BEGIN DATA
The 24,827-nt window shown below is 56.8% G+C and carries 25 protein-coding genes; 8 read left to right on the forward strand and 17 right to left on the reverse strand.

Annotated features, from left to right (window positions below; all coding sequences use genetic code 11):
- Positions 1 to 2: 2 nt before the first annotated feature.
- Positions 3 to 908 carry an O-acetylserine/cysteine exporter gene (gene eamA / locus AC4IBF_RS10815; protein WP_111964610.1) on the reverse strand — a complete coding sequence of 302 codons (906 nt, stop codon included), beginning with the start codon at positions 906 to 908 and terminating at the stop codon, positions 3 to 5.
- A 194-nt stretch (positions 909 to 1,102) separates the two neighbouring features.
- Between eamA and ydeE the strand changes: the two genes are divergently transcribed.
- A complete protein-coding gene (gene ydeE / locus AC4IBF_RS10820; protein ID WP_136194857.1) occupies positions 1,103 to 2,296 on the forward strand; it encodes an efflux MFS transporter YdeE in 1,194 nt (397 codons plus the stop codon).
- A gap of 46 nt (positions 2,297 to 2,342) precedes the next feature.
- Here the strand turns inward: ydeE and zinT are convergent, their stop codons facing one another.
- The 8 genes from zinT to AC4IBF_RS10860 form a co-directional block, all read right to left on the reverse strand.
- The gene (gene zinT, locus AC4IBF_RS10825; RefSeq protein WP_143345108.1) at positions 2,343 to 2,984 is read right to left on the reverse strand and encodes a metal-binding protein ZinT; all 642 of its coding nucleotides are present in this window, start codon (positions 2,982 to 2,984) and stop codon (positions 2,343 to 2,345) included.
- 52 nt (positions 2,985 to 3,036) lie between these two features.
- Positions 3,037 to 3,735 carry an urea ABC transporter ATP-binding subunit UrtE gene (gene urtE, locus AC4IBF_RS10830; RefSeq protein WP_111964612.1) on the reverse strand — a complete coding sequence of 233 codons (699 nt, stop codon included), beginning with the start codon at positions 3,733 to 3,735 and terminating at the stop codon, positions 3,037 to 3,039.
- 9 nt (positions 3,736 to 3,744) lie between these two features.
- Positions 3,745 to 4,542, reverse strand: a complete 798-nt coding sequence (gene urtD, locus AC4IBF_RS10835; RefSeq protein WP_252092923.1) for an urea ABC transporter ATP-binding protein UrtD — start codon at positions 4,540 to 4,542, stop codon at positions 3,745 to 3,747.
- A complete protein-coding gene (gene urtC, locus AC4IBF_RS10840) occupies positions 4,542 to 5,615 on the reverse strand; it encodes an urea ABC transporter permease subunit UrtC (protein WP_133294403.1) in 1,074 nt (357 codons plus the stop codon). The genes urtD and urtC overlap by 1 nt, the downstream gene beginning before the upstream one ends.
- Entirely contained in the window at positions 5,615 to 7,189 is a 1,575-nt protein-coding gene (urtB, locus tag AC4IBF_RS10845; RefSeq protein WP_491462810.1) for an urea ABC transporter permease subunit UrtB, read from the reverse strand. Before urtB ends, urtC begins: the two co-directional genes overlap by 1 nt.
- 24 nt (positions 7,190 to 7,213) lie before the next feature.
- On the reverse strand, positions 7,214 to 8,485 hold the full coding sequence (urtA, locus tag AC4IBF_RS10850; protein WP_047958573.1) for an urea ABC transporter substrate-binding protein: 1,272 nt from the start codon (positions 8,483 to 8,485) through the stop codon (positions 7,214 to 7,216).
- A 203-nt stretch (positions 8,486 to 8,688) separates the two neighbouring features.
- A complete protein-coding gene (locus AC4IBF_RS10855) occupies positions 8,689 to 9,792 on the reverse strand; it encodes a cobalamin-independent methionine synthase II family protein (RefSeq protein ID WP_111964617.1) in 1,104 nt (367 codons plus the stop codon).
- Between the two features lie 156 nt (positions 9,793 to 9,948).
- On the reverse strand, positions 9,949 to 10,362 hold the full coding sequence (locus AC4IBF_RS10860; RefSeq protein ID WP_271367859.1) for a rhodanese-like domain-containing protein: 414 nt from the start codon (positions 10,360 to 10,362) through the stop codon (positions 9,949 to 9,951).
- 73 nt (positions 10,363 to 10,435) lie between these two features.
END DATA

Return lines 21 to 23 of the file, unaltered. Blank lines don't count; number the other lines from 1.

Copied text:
- A complete protein-coding gene (locus AC4IBF_RS10855) occupies positions 8,689 to 9,792 on the reverse strand; it encodes a cobalamin-independent methionine synthase II family protein (RefSeq protein ID WP_111964617.1) in 1,104 nt (367 codons plus the stop codon).
- Between the two features lie 156 nt (positions 9,793 to 9,948).
- On the reverse strand, positions 9,949 to 10,362 hold the full coding sequence (locus AC4IBF_RS10860; RefSeq protein ID WP_271367859.1) for a rhodanese-like domain-containing protein: 414 nt from the start codon (positions 10,360 to 10,362) through the stop codon (positions 9,949 to 9,951).